It nests in high trees or on rocky cliffs, or if these are not available on high trees or even cacti. If no appropriate high place is available this species will nest in bushes or even on the ground. In Ecuador, nesting can be observed all year round; elsewhere it might have a more restricted breeding season but information is scant and somewhat contradictory. The nest is a huge mass of sticks about 85 centimetres (33 in) in diameter; the black-chested buzzard-eagle is just as likely to reuse an existing nest as to build a new one, and several abandoned nests are often found in the vicinity of an active one. The male and female engage in courtship flights, and copulate over a prolonged time of several weeks as the pairs bond. Little is known of the actual nesting; the clutch contains usually 2 but sometimes 1 or 3 eggs, which are incubated for about a month. The nestlings presumably are covered in white down like in its relatives.[2][3] While not aggressive under normal circumstances, the black-chested eagle-buzzard will fiercely attack humans if it considers itself or its offspring threatened.[3]

Owing the wide overall range Geranoaetus melanoleucus is considered a Species of Least Concern by the IUCN.[1] While it is rare and declining in places – e.g. in Rio Grande do Sul and Santa Catarina states in Brazil,[24] or in parts of Argentina – its habitat requirements mean that it will to some degree benefit from deforestation and it has for example colonized regions of the former Mata Atlântica forest in Alagoas. The declines in Argentina have been attributed to poisoning by strychnine baits deployed by sheep farmers trying to eradicate pests.[2]



  1. ^ a b BirdLife International (2016). "Geranoaetus melanoleucus". IUCN Red List of Threatened Species. 2016: e.T22695845A93530287. doi:10.2305/IUCN.UK.2016-3.RLTS.T22695845A93530287.en. Retrieved 11 November 2021.
  2. ^ a b c d e f g h i j k l m n o p Bierregaard, Richard O. (1994): 170. Black-chested Buzzard-Eagle. In: del Hoyo, Josep; Elliott, Andrew & Sargatal, Jordi (eds.): Handbook of the Birds of the World (Vol.2: New World Vultures to Guineafowl): 175, plate 16. Lynx Edicions, Barcelona. ISBN 84-87334-15-6
  3. ^ a b c d e f g Raptor Foundation (2003): Black-chested Eagle-buzzard Archived 8 September 2008 at the Wayback Machine. Retrieved 2008-SEP-23.
  4. ^ a b Blake, E. R. 1977. Manual of neotropical birds. Volume 1. University of Chicago Press, Chicago, Illinois.
  5. ^ Bierregaard, R.O 1994. Black-chested Buzzard-eagle Geranoaetus melanoleucus. Page 175 in J. del Hoyo, A. Elliott, and J. Sargatal (editors), Handbook of the birds of the world. Volume 2. Lynx Edicions, Barcelona.
  6. ^ Jiménez, J.E., and F.M. Jaksíc. 1990. Historia natural del aguila Geranoaetus melanoleucus: una revision. Hornero 13: 97–110.
  7. ^ CRC Handbook of Avian Body Masses, 2nd Edition by John B. Dunning Jr. (Editor). CRC Press (2008), ISBN 978-1-4200-6444-5.
  8. ^ Black-chested Eagle-buzzard (Geranoaetus melanoleucus).
  9. ^ Black Chested Buzzard Eagle.
  10. ^ a b c d e f g Amadon, Dean (1963). "Comparison of Fossil and Recent Species: Some Difficulties" (PDF). Condor. 65 (5): 407–409. doi:10.2307/1365146. JSTOR 1365146.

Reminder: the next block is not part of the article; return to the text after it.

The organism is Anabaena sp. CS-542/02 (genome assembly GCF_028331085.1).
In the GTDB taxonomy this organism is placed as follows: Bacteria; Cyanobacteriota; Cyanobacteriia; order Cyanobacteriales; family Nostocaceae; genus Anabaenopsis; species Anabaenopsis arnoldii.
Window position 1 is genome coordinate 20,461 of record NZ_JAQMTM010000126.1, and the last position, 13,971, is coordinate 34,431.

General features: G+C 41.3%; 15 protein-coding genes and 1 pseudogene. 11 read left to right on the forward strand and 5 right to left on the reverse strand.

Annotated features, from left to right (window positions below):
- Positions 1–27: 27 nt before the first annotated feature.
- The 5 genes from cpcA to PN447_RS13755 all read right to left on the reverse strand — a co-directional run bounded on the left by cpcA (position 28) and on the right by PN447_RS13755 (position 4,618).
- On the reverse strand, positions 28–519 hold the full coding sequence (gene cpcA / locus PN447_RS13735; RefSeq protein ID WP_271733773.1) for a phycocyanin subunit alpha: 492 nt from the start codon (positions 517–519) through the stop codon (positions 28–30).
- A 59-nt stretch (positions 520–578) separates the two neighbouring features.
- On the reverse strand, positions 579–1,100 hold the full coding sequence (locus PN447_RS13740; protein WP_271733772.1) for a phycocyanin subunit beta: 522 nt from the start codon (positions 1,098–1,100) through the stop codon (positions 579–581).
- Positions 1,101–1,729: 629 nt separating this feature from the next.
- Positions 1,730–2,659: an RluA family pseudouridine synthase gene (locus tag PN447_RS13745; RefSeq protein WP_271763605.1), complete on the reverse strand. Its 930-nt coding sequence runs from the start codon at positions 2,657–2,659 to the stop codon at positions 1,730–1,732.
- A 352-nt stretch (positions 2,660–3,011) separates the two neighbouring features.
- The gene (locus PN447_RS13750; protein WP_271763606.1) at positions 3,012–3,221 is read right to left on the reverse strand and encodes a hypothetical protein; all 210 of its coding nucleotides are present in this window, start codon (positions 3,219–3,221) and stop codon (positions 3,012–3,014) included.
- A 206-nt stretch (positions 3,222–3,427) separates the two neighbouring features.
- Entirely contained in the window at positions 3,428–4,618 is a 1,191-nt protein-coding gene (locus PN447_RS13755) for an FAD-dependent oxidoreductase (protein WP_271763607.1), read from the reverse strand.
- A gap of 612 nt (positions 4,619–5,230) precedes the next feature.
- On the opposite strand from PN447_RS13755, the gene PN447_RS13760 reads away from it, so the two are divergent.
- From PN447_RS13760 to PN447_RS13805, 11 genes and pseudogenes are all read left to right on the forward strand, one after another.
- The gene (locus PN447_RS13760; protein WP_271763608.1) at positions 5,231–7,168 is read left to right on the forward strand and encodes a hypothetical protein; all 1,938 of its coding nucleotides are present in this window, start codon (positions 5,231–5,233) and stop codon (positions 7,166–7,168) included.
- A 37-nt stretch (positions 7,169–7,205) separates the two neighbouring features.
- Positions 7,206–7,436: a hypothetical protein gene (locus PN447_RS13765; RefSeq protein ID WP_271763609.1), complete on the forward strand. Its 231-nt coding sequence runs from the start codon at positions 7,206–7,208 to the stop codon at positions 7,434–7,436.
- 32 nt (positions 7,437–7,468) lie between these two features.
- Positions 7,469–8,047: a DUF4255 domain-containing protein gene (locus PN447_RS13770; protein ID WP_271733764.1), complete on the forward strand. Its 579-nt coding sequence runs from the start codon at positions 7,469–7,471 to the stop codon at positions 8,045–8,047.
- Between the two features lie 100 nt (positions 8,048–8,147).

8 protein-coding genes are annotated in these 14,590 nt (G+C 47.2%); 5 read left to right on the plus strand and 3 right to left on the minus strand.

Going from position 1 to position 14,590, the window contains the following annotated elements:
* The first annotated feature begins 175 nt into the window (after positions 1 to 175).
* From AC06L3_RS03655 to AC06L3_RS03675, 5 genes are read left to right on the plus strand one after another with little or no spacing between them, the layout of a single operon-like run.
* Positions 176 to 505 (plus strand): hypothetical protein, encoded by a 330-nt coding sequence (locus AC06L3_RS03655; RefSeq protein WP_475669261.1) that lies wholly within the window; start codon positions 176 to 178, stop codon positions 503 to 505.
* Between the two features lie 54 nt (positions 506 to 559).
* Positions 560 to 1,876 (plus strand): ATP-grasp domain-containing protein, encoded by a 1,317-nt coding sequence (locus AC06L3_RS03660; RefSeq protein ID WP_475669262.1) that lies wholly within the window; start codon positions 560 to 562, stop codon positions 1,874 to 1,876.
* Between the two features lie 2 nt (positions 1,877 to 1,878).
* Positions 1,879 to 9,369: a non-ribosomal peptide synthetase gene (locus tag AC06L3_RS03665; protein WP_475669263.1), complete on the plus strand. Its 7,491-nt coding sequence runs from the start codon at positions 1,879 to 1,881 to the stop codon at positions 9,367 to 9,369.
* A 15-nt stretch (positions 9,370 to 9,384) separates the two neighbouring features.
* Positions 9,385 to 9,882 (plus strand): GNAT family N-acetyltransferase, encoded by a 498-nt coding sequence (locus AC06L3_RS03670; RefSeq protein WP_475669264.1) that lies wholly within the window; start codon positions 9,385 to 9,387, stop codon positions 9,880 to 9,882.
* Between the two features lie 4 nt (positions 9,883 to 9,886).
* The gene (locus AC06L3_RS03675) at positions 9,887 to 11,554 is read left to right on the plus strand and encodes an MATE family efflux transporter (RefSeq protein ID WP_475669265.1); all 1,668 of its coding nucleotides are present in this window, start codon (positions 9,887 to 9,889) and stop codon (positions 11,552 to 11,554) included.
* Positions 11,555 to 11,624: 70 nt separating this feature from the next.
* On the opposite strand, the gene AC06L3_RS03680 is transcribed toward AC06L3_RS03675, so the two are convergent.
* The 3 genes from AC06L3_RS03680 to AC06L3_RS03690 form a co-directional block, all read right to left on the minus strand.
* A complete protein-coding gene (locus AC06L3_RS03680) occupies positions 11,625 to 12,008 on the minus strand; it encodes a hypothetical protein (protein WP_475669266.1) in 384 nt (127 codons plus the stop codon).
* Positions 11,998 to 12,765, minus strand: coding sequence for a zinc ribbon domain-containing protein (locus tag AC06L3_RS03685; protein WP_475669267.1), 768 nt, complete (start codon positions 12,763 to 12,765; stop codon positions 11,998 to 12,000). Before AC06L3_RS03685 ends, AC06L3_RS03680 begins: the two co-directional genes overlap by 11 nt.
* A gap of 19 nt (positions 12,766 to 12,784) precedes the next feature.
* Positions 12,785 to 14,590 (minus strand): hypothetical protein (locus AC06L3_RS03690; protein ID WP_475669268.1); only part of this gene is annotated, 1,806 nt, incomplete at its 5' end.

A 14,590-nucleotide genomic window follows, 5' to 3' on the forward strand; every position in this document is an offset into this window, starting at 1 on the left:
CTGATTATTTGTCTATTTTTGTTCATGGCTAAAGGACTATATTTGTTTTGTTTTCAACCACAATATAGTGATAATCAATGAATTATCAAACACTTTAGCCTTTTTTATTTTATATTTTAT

11. ^ Ridgely, R.S & Greenfield, P.J. (2001) : Birds of Ecuador, p. 92, Cornell Univ. Press. ISBN 0-8014-8721-8
  12. ^ Bierregaard, Richard O. (1994): 224. Black-and-white Hawk-Eagle. In: del Hoyo, Josep; Elliott, Andrew & Sargatal, Jordi (eds.): Handbook of the Birds of the World (Vol. 2: New World Vultures to Guineafowl): 201, plate 21. Lynx Edicions, Barcelona. ISBN 84-87334-15-6
  13. ^ Banks, Richard C.; Chesser, R. Terry; Cicero, Carla; Dunn, Jon L.; Kratter, Andrew W.; Lovette, Irby J.; Rasmussen, Pamela C.; Remsen, J.V. Jr; Rising, James D. & Stotz, Douglas F. (2007). "Forty-eighth Supplement to the American Ornithologists' Union Check-List of North American Birds" (PDF). The Auk. 124 (3): 1109–1115. doi:10.1642/0004-8038(2007)124[1109:FSTTAO]2.0.CO;2.
  14. ^ Hellmayr, Carl Edward & Conover, Henry Boardman (1949): Catalogue of birds of the Americas. Field Mus. Nat. Hist. Zool. Ser. 13 Part 1(4): 144–148 PDF fulltext
  15. ^ International Commission on Zoological Nomenclature (ICZN) (1999): International Code of Zoological Nomenclature. International Trust for Zoological Nomenclature, London. ISBN 0-85301-006-4 HTML fulltext Archived 24 May 2009 at the Wayback Machine
  16. ^ a b Krabbe, Niels; Flórez, Pablo; Suárez, Gustavo; Castaño, José; Arango, Juan David & Duque, Arley (2006). "The birds of Páramo de Frontino, western Andes of Colombia" (PDF). Ornitologıá Colombiana. 4: 39–50. Archived from the original (PDF) on 20 August 2008. Retrieved 19 December 2008.
  17. ^ a b c d Wetmore, Alexander (1933). "Status of the Genus Geranoaëtus" (PDF). Auk. 50 (2): 212. doi:10.2307/4076880. JSTOR 4076880.
  18. ^ a b c Miller, Alden H. & Sibley, Charles Gald (1942). "An Oligocene hawk from Colorado" (PDF). Condor. 44: 39–40. doi:10.2307/1364197. JSTOR 1364197.
  19. ^ a b c Ferguson-Lees, James and Christie, David A. (2001) Raptors of the World, Houghton Mifflin, ISBN 0-618-12762-3.
  20. ^ Wetmore, Alexander (1928). "Bones of birds from the Ciego Montero deposit of Cuba" (PDF). American Museum Novitates. 301: 1–5.
  21. ^ Suárez, William (2004). "The Identity of the Fossil Raptor of the Genus Amplibuteo (Aves: Accipitridae) from the Quaternary of Cuba" (PDF). Caribb. J. Sci. 40 (1): 120–125.
  22. ^ American Museum of Natural History (AMNH) (2007). AMNH FR 6190 specimen record.
  23. ^ a b Hiraldo, Fernando, et al. "Breeding biology of a grey eagle-buzzard population in Patagonia." The Wilson Bulletin (1995): 675-685.
  24. ^ Amorim, James Faraco & Piacentini, Vítor de Queiroz (2006). "Novos registros de aves raras em Santa Catarina, Sul do Brasil, incluindo os primeiros registros documentados de algumas espécies para o Estado [New records of rare birds, and first reports of some species, in the state of Santa Catarina, southern Brazil]" (PDF). Revista Brasileira de Ornitologia. 14 (2): 145–149. Archived from the original (PDF) on 17 December 2008. Retrieved 23 September 2008.